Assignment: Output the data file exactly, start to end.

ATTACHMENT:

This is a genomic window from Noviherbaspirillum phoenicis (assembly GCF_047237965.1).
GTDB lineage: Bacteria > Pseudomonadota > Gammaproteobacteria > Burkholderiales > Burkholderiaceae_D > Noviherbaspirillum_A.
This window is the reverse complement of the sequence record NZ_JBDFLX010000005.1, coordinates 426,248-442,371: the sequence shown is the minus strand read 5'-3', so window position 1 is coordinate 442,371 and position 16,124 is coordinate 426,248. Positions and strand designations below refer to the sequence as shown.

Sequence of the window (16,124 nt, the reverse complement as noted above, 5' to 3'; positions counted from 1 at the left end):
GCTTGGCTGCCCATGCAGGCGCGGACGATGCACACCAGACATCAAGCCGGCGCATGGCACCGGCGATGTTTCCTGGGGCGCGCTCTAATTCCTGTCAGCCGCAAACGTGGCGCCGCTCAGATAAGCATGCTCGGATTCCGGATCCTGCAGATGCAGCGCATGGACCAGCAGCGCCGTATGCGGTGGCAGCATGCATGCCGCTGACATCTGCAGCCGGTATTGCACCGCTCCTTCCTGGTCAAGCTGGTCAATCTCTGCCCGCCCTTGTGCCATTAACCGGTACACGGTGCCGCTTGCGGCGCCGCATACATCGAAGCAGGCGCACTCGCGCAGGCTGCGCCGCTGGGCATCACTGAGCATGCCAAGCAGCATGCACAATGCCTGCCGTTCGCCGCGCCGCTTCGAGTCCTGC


This is a genomic window from Noviherbaspirillum phoenicis (assembly GCF_047237965.1).
GTDB lineage: Bacteria > Pseudomonadota > Gammaproteobacteria > Burkholderiales > Burkholderiaceae_D > Noviherbaspirillum_A.
This window is the reverse complement of the sequence record NZ_JBDFLX010000005.1, coordinates 426,248-442,371: the sequence shown is the minus strand read 5'-3', so window position 1 is coordinate 442,371 and position 16,124 is coordinate 426,248. Positions and strand designations below refer to the sequence as shown.

Sequence of the window (16,124 nt, the reverse complement as noted above, 5' to 3'; positions counted from 1 at the left end):
GCTTGGCTGCCCATGCAGGCGCGGACGATGCACACCAGACATCAAGCCGGCGCATGGCACCGGCGATGTTTCCTGGGGCGCGCTCTAATTCCTGTCAGCCGCAAACGTGGCGCCGCTCAGATAAGCATGCTCGGATTCCGGATCCTGCAGATGCAGCGCATGGACCAGCAGCGCCGTATGCGGTGGCAGCATGCATGCCGCTGACATCTGCAGCCGGTATTGCACCGCTCCTTCCTGGTCAAGCTGGTCAATCTCTGCCCGCCCTTGTGCCATTAACCGGTACACGGTGCCGCTTGCGGCGCCGCATACATCGAAGCAGGCGCACTCGCGCAGGCTGCGCCGCTGGGCATCACTGAGCATGCCAAGCAGCATGCACAATGCCTGCCGTTCGCCGCGCCGCTTCGAGTCCTGC